Argentina Stratiodrilus platensis Aegla sp. *40º54’S, 71º30’W Dioni (1972)
Parastacus sp. *40º54’S, 71º30’W Dioni (1972)
Stratiodrilus circensis Aegla laevis1 *40º54’S, 71º30’W Steiner & Amaral (1999)
Aegla neuquensis neuquensis *27º17’S, 65º15’W Steiner & Amaral (1999)
Brazil Stratiodrilus platensis Trichodactylus sp. *25º02’S, 47º58’W Steiner & Amaral (1999)
Stratiodrilus arreliai Aegla perobae 22º55’00”S, 47º87’00”W Amaral & Morgado (1997)
Aegla sp. *23º27’S, 46º45’W Amaral & Morgado (1997)
Stratiodrilus circensis Aegla castro # 23º57’15”S, 51º07’00”W Present paper
Aegla lata # 23º26’60”S, 51º15’06”W Present paper
Aegla leptodactyla 28º38’17”S, 49º57’46”W Daudt & Amato (2007)
Aegla parana # 25º33’14”S, 51º26’23”W Present paper
Aegla schmitti 25º46’23”S, 48º51’25”W Daudt & Amato (2007)
Aegla sp. *25º28’27”S, 49º06’34”W Steiner & Amaral (1999)
Aegla sp. # 24º01’33”S, 51º36’47”W Present paper
Stratiodrilus robustus Trichodactylus sp. *24º30’43”S, 47º29’13”W Steiner & Amaral (1999)
Stratiodrilus vilae Parastacus brasiliensis 29º37’S, 50º47’W; 30º21’S, 51º35’W Amato (2001)
Parastacus defossus *30º21’S, 51º35’W Amato (2001)
Stratiodrilus brevicirrus Aegla platensis 29º46’00”S, 50º53’00”W Amato et al. (2004)
Chile Stratiodrilus platensis Samastacus spinifrons UN Rudolph (2002)
Stratiodrilus aeglaphilus Aegla laevis *33º39’54”S, 70º55’42”W; 33º44’27”S, 70º53’60”W Vila & Bahamonde (1985); Pardo et al. (2008)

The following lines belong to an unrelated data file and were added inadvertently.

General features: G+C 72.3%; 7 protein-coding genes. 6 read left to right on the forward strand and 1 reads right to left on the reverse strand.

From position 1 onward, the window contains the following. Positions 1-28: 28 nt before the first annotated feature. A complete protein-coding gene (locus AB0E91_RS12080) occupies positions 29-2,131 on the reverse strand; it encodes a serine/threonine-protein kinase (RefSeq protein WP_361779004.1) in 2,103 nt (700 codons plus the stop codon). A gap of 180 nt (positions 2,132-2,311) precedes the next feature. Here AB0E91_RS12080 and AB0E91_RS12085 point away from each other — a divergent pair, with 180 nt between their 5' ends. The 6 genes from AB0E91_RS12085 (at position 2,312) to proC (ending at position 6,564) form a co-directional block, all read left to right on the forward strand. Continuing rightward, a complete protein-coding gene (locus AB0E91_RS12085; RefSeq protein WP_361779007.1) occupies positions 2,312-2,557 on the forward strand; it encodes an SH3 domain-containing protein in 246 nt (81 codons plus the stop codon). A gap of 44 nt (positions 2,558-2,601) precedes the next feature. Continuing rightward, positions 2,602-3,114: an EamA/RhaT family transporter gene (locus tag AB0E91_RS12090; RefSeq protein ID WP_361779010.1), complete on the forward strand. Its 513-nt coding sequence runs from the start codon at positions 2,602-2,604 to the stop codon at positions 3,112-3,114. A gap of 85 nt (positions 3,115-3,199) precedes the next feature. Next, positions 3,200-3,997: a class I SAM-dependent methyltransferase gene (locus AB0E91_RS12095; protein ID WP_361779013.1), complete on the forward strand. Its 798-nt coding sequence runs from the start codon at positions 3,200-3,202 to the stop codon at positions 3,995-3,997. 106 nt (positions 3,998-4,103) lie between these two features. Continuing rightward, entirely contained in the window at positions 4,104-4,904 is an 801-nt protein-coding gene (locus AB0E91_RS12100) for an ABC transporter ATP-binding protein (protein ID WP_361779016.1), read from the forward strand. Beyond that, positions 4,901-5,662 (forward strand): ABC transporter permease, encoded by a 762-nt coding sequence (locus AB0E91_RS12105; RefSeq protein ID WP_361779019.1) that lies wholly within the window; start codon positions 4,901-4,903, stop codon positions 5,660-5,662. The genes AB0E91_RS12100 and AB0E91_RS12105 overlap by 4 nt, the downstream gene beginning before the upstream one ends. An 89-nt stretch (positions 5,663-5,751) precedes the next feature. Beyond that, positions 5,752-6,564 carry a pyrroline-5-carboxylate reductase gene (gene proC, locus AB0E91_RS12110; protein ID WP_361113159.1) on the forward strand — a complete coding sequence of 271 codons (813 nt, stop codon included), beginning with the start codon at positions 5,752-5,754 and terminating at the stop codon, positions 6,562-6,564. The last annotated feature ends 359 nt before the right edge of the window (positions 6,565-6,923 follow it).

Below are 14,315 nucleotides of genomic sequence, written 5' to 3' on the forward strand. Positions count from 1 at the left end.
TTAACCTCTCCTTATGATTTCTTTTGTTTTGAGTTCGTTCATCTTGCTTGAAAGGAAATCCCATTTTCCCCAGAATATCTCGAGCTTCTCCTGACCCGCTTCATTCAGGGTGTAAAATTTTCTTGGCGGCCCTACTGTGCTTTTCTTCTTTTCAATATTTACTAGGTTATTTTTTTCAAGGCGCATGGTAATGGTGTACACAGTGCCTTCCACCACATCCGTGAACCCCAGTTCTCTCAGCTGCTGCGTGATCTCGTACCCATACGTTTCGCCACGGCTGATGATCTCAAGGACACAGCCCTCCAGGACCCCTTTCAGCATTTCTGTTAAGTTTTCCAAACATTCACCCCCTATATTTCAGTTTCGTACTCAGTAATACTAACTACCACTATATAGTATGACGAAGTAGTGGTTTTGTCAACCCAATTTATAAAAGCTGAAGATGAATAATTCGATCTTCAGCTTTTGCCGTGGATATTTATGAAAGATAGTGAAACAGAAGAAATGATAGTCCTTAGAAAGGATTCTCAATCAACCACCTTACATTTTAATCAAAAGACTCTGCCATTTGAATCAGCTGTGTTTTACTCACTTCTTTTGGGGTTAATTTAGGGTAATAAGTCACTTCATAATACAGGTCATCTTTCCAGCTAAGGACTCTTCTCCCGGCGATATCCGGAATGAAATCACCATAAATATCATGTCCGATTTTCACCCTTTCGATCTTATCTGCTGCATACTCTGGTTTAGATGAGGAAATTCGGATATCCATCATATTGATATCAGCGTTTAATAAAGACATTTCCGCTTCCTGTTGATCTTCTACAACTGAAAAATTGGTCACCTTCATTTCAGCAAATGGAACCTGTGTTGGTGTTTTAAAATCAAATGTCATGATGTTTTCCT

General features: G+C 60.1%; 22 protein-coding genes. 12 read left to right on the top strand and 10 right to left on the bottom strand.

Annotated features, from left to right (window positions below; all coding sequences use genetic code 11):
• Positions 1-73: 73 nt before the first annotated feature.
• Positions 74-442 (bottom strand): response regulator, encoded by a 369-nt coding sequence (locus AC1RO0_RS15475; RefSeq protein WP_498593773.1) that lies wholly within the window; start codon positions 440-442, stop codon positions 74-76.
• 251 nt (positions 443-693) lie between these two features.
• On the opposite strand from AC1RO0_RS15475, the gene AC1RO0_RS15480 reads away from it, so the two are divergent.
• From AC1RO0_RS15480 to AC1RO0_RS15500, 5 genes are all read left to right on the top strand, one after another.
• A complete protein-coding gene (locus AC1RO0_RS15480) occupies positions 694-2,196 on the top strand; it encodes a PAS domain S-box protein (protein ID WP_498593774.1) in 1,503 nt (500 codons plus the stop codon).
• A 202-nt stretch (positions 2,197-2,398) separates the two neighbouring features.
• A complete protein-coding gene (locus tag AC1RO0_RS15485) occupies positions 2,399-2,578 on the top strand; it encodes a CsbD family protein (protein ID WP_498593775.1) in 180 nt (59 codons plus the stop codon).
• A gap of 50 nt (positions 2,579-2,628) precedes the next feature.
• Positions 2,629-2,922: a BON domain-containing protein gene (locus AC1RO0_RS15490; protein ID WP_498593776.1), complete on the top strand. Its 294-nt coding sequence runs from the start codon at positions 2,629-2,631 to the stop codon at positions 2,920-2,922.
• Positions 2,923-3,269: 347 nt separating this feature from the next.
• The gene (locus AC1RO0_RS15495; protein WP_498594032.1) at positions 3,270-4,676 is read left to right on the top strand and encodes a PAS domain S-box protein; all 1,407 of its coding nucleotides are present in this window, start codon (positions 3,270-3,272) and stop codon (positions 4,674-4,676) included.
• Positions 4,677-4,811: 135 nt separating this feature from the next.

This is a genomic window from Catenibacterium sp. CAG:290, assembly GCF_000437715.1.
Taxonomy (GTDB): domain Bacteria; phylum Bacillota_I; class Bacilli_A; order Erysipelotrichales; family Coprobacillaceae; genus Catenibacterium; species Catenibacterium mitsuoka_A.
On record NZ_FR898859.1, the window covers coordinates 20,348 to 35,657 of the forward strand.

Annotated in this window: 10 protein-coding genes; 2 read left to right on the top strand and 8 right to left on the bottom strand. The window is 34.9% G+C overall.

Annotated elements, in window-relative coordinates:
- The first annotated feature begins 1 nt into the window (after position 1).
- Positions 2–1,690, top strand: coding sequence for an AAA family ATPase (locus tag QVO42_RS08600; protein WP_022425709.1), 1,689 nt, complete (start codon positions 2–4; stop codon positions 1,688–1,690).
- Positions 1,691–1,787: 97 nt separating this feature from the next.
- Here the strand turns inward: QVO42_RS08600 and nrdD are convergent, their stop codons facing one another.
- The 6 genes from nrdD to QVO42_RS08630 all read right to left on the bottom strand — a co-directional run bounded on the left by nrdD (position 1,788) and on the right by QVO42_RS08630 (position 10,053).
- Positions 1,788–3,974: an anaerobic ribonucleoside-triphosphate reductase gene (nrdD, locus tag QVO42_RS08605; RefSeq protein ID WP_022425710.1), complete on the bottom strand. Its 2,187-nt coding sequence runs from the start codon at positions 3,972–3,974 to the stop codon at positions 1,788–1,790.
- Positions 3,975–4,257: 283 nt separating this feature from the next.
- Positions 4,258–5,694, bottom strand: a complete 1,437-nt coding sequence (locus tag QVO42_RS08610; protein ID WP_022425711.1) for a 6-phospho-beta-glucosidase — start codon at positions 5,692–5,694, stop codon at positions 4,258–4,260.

Aegla laevis laevis 33º45’00”S, 70º45’00”W Vila & Bahamonde (1985)
Aegla laevis talcahuano *36º40’00”S, 72º56’40”W Moyano et al. (1993)
Aeglidae gen. sp. UN Steiner & Amaral (1999)
Parastacidae gen. sp. UN Steiner & Amaral (1999)
Stratiodrilus pugnaxi Parastacus pugnax 39º45’S, 73º45’W Vila & Bahamonde (1985)
Parastacus sp. *36º47’00”S, 72º56’04”W Moyano et al. (1993)
Aeglidae gen. sp. UN Steiner & Amaral (1999)
Parastacidae gen. sp. UN Steiner & Amaral (1999)
Stratiodrilus circensis Aegla abtao *39º15’S, 72º16’W Steiner & Amaral (1999)
Aegla bahamondei *39º15’S, 72º16’W Steiner & Amaral (1999)
Aegla laevis *39º48’03”S, 72º21’60”W Steiner & Amaral (1999)
Aegla sp. *39º48’03”S, 72º21’60”W Steiner & Amaral (1999)
Aeglidae gen. sp. UN Steiner & Amaral (1999)
Parastacidae gen. sp. UN Steiner & Amaral (1999)
Uruguay Stratiodrilus platensis Aegla laevis2 *34º38’14”S, 55º43’48”W; *34º48’36”S, 56º11’53”W Cordero (1927)

1 A. laevis is not found to the east of the Andes according to Bond-Buckup (2003).

2 A. laevis is not found to the east of the Andes according to Bond-Buckup (2003). Species suggested to be A. platensis, A. prado or A. uruguayana (Amato 2001; Amato et al. 2004).

* coordinates not informed in the original paper, but obtained for this study using Google Earth.

# New host record